For those who recall the trailer for Supercon, all you need to know is that the movie lives down to the promise of that preview, and you’re free to go. For everyone else…
The fan-convention realm is ripe for either a scathing satire or a loving homage, but there isn’t a clever or affectionate bone in Supercon’s body. Instead, it revels in only the most obvious observations and ridicule, and attempts to wring most of its laughs from endless profanity and vulgarities, including numerous put-downs of women and references to male genitalia. Supercon was in the works quite a while before the events of last fall, but there was probably never a good time for a film set in the genre-fan scene to be made as a bro comedy.
The lead bro is Keith Mahar (Russell Peters), who has been just squeaking by in life by cashing in on nostalgia for his childhood role as Indian sidekick Haji in a cheesy ’80s show called Tex Johnson, U.S. Marshall. Tex himself was played by Adam King (Clancy Brown), who is now indeed a king of the convention circuit, and at a show in Louisiana, he subjects Keith to humiliating abuse. Some of this involves an undying rumor that Keith had testicular cancer, and Supercon’s idea of a running joke is people repeatedly addressing him as “ball cancer boy.” (The filmmakers drop in numerous jokes about testicles, though not half as many balls as it took them to have Keith complain that he’s only offered roles as terrorists and taxi drivers, not long after a string of racist jokes have been directed at a briefly seen Asian man.)
When King and conniving con promoter Gil Bartell (Mike Epps) have Keith and a few of his friends fired and banned from Supercon, they scheme to steal the big cash stash King and Bartell have amassed from overcharging for autographs and photo ops. (The idea of giving some of it back to the fans who’ve been fleeced occurs to neither the gang nor the screenwriters.) Keith’s cohorts include voiceover artist Matt Wheeler (Ryan Kwanten), Brock Hutchinson (Brooks Braselton), the fey former star of another vintage show called Downtown Crime, and the only female character of any consequence, comic-book artist Allison McNeely (Maggie Grace). Later in the film, Allison recruits fellow illustrator Sid Newberry (John Malkovich), who was once screwed over by King, to join the band; Newberry is a stoner, and it very much appears like Malkovich hit the weed for real to get through this role.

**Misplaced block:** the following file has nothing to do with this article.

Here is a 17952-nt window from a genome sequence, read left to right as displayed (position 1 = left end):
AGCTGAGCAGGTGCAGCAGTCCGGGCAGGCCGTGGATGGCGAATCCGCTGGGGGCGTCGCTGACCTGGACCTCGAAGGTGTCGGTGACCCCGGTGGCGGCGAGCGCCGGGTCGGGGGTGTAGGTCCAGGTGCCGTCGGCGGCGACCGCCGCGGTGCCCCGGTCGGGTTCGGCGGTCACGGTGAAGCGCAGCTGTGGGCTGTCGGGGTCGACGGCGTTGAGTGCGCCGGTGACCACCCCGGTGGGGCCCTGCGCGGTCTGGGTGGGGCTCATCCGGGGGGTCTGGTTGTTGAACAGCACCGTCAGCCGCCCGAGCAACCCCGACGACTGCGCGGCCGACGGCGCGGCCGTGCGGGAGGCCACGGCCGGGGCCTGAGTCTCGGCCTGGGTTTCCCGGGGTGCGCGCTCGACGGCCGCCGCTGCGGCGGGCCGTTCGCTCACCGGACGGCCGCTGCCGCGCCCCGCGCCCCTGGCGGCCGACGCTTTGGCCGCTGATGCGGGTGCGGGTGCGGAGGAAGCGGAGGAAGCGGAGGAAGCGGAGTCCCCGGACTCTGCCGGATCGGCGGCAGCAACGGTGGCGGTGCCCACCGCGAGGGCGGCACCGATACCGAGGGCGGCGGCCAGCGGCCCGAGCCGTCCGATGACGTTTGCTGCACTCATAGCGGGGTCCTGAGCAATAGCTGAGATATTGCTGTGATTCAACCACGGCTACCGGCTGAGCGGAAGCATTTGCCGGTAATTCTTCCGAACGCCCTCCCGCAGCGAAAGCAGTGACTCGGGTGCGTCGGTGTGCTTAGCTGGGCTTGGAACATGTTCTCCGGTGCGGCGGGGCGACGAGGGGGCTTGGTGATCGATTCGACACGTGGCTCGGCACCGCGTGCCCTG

Director Zak Knutson, who scripted Supercon with Andy Sipes and Dana Snyder, once worked with Kevin Smith and created documentaries on the Marvel Universe, so it’s a surprise how little feeling the film has for geek culture. It’s packed with cheap stereotypes and a disdainful attitude toward the milieu; anyone who hasn’t been to a convention will likely come to the conclusion that they’d never want to after viewing this movie. At the same time, making any meaningful commentary on the scene is beyond the film; the event is simply a playground for annoying characters to flout unattractive attitudes for the first half. Once their heist plot is set in motion, Supercon bizarrely attempts a bit of sentimentality as Sid plays piano while Brock sings “Shine On, Harvest Moon” (WTF?); not long after, its true colors are flying again in a gross, endless bathroom scene that drenches Brock in feces.
The heist itself lacks pace and invention, and the wittiest homages the creators could come up with is people saying, “Come with me if you want to live” and “I’ve got a bad feeling about this” in rapid succession. There is just one genuinely funny visual joke incorporating cosplay when Matt first gets the idea for the robbery, and it’s the briefest suggestion of what might have been. Supercon may be set amidst people who frequent and enjoy these gatherings, but it doesn’t feel like it was made by them and it certainly wasn’t made for them. King’s parting shot is “Fuck the fans!” and by that point, it feels like he’s speaking for the movie as well.